Nerves may have affected Blackhawks' Nick Schmaltz in Game 1

Nerves may have affected Blackhawks' Nick Schmaltz in Game 1

Nick Schmaltz said on Tuesday that he knew his first NHL postseason was going to be different than when he won a national championship at North Dakota.

The intensity, the speed, everything is that much greater. Schmaltz may have been caught up in that somewhat in Game 1, during which he was bumped off the top line. He played better down the stretch and knows he has to be sharper from the start on Saturday.

"I thought I was OK. I thought I could have held onto the puck a little bit more. I don't know if I was nervous or what I was, but just felt like I was just getting rid of the puck when I had it," Schmaltz said. "That's not what I'm accustomed to, so hopefully I can learn from that and bounce back in this game here."

On Friday, Schmaltz was on the Blackhawks' third line in practice, as it looks like they'll make some switches/changes. Ryan Hartman could be on the top line. Coach Joel Quenneville said he liked how Schmaltz finished on Thursday and still expects the rookie to be a big part of the playoffs moving forward.

"One game's not a long time and he's had different line mates all year long. But no matter who he's playing with we need his skill, speed and two-way play," Quenneville said. "That's what we're looking for no matter who he plays with because it can enhance his line."

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When Schmaltz was sent to Rockford during the regular season he took the message the right way, responded and improved his game. The stage is bigger now, but Schmaltz has to respond the same way off Thursday's so-so postseason debut.

"Maybe a little bit [disappointed being taken off the top line], but whoever I'm playing with, I'm happy with," he said. "A lot of great players on this team. We got guys who can play wherever, so wherever I'm put in the lineup, I'm just going to try to work my hardest and do my best."


• Marian Hossa did not skate on Friday but it was just a maintenance day. He's expected to play in Game 2. Tomas Jurco skated in his third-line place at Friday's practice. 

• Dennis Rasmussen was skating on the Blackhawks' fourth line at practice. If that stands on Saturday, it appears John Hayden will be out for Game 2.

NHL Draft Profile: F Oliver Wahlstrom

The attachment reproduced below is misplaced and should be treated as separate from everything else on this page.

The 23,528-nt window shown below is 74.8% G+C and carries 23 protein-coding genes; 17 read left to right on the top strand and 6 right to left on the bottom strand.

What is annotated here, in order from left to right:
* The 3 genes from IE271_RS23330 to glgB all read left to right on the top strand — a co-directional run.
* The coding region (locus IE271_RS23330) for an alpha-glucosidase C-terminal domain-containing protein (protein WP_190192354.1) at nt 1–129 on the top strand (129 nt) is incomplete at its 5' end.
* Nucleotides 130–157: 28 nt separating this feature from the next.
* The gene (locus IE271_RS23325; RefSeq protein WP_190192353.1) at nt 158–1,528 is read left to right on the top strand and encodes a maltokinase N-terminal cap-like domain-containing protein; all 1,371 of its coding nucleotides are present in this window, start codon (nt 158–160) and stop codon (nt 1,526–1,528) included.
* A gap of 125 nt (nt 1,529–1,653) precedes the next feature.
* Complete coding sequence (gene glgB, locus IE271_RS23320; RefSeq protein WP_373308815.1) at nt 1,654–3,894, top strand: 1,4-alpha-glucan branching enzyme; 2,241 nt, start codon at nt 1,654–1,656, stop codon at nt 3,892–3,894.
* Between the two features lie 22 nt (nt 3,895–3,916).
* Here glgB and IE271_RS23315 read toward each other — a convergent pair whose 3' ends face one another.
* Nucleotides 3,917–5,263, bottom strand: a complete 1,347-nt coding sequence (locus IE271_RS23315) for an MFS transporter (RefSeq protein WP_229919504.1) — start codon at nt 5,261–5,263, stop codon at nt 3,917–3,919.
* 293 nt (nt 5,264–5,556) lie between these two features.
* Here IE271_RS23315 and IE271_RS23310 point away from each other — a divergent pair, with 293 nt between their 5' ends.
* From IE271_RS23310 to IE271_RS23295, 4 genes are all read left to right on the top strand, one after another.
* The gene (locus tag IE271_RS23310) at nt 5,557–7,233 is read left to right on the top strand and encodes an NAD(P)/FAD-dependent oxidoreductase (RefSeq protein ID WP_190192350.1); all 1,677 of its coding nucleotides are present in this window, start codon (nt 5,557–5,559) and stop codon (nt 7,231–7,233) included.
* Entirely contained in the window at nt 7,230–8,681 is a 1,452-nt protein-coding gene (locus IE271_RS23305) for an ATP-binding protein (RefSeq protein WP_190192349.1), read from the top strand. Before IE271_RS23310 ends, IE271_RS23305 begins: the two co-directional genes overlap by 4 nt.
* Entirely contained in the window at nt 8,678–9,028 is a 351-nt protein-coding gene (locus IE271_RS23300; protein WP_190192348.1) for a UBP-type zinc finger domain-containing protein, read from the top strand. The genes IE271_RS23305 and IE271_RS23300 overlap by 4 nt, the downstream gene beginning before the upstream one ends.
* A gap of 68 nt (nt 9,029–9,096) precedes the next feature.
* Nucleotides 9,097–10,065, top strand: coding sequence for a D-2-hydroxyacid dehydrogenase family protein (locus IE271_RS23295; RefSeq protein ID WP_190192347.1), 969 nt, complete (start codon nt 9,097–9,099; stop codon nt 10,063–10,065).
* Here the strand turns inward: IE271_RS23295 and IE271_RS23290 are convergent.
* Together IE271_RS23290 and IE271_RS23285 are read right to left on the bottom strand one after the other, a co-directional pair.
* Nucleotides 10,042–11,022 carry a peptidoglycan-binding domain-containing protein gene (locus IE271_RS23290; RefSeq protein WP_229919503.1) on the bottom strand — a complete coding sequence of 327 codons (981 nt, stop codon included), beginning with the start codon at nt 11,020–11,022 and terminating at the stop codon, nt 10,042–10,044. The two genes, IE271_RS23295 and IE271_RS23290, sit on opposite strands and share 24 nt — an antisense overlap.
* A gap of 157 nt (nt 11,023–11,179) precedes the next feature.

NHL Draft Profile: F Oliver Wahlstrom

From June 17-21, Charlie Roumeliotis will profile two prospects per day — 10 total (five forwards, five defensemen) — leading up to the NHL Draft.​

Oliver Wahlstrom

Position: Right wing
Height: 6-foot-1
Weight: 205 pounds
Shoots: Right

Scouting report:

"Wahlstrom already has an NHL-caliber shot with a quick release and the ability to create space for himself and linemates. He's most known for his goal-scoring ability and elite shot, and can hit a one-timer as good or better than many professional players."

NHL player comparable: Phil Kessel

Fit for Blackhawks:

The Blackhawks would probably prefer to take a defenseman at No. 8, but because four of them might go inside the Top 7, the best available player on the board is likely to be a forward. And there's a decent chance that could be Wahlstrom.

Wahlstrom would immediately become Chicago's top prospect, and a player that has the potential to slide into the top six when he reaches the NHL — whenever that may be.

He's committed to college for the 2018-19 season, so it's doubtful he would join the team until at least 2019-20, but Blackhawks vice president of amateur scouting Mark Kelley said in our draft preview edition of the Hawks Talk Podcast that it wouldn't deter them from picking him. 

And it shouldn't, because you don't want to waste a player of his caliber's entry-level years developing in the minors if he's not ready yet.

"I think the way we would evaluate it is, we project them, we try to get a timeline on when we think they might be NHL ready," Kelley said. "But we're also looking for where they are in their development curve and want their ceiling is. I think in some players, you have to be a little bit more patient for them to reach their ceiling. That doesn't necessarily mean that players can't exceed their development curve, I think we saw that with Alex DeBrincat last year."

NHL Draft Profile: D Rasmus Dahlin

NHL Draft Profile: D Rasmus Dahlin

From June 17-21, Charlie Roumeliotis will profile two prospects per day — 10 total (five forwards, five defensemen) — leading up to the NHL Draft.​

Rasmus Dahlin

Position: Defenseman
Height: 6-foot-2
Weight: 181 pounds
Shoots: Left

Scouting report:

"Is the clear-cut No. 1, pro ready prospect for the 2018 draft. He has the skating, skills and elite hockey sense that can dictate the style of play and the pace of a game, whether it's with or without the puck. He finds ways to contribute and get the job done in all situations."

NHL player comparable: Nicklas Lidstrom

Fit for Blackhawks:

There is zero chance the Blackhawks can snag Dahlin, because it's highly unlikely the Buffalo Sabres would consider moving out of the No. 1 spot, and even if they did it would require a king's ransom. But for the sake of this exercise, what would Dahlin do for the Blackhawks organization?

Well, he's a player who immediately slots into your Top 4 and has the potential to emerge as Chicago's best defenseman in the next year or two. We're seeing it in Boston with Charlie McAvoy, Philadelphia with Shayne Gostisbehere and Ivan Provorov, and Columbus with Zach Werenski and Seth Jones where these young defensemen are changing the directions of their franchise's.

That's what Dahlin would do for the Blackhawks, who are in desperate need of a young, impact blue liner. Now back to reality.